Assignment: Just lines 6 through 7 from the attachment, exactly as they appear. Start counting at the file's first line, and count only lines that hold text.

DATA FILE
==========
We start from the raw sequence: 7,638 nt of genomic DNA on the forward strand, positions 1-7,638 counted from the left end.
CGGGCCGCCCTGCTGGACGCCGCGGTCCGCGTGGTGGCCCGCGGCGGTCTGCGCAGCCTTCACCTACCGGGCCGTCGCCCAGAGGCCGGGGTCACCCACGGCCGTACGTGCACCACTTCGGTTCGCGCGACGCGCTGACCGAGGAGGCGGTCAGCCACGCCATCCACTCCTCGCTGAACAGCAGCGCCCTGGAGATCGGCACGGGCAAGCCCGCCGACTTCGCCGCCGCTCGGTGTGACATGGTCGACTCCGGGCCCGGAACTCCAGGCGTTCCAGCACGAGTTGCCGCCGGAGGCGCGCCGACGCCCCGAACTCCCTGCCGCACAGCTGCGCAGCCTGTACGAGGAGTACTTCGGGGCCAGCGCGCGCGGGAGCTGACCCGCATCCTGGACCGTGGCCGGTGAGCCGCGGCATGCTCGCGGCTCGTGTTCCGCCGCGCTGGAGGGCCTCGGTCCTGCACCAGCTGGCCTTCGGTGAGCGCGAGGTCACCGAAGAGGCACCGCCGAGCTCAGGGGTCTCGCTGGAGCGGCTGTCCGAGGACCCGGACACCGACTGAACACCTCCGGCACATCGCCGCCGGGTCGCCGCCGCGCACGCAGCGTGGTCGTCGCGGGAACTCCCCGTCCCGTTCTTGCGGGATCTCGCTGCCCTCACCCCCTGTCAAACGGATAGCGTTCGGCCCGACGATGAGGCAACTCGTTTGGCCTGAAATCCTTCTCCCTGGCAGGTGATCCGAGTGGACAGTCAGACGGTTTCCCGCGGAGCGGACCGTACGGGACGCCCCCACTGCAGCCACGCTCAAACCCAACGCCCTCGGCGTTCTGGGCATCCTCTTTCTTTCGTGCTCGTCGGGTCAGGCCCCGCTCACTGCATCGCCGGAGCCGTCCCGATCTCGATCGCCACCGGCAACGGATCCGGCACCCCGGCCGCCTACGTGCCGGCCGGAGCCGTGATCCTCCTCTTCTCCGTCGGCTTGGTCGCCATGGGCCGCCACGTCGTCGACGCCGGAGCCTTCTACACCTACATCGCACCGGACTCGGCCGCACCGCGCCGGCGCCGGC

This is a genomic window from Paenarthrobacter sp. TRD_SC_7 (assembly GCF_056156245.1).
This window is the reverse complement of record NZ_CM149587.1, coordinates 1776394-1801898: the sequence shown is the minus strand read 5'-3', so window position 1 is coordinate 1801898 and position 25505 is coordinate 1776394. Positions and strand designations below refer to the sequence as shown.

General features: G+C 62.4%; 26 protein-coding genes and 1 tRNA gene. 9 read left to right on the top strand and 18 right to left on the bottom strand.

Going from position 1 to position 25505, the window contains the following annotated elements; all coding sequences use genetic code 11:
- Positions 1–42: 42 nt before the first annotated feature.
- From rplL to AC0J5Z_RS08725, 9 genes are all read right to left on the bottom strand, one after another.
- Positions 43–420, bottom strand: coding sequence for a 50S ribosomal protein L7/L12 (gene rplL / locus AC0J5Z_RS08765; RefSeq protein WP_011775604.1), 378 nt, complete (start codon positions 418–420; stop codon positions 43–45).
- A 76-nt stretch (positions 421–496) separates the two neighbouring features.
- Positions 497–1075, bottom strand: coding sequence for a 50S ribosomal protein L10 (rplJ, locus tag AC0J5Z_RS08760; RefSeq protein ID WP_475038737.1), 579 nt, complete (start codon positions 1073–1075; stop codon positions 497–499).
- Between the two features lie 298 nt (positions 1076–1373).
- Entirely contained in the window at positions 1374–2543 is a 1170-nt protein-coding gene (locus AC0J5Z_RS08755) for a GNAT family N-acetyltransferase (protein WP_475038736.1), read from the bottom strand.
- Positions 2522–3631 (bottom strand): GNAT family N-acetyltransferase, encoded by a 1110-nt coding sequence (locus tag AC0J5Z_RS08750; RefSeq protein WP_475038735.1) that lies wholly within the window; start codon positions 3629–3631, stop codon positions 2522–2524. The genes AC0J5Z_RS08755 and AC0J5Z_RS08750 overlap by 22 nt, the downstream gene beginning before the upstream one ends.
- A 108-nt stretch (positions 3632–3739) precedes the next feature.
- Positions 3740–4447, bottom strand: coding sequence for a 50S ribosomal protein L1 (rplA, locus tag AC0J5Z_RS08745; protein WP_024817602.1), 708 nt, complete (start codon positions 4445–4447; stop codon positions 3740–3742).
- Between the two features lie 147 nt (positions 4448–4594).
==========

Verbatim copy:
Going from position 1 to position 25505, the window contains the following annotated elements; all coding sequences use genetic code 11:
- Positions 1–42: 42 nt before the first annotated feature.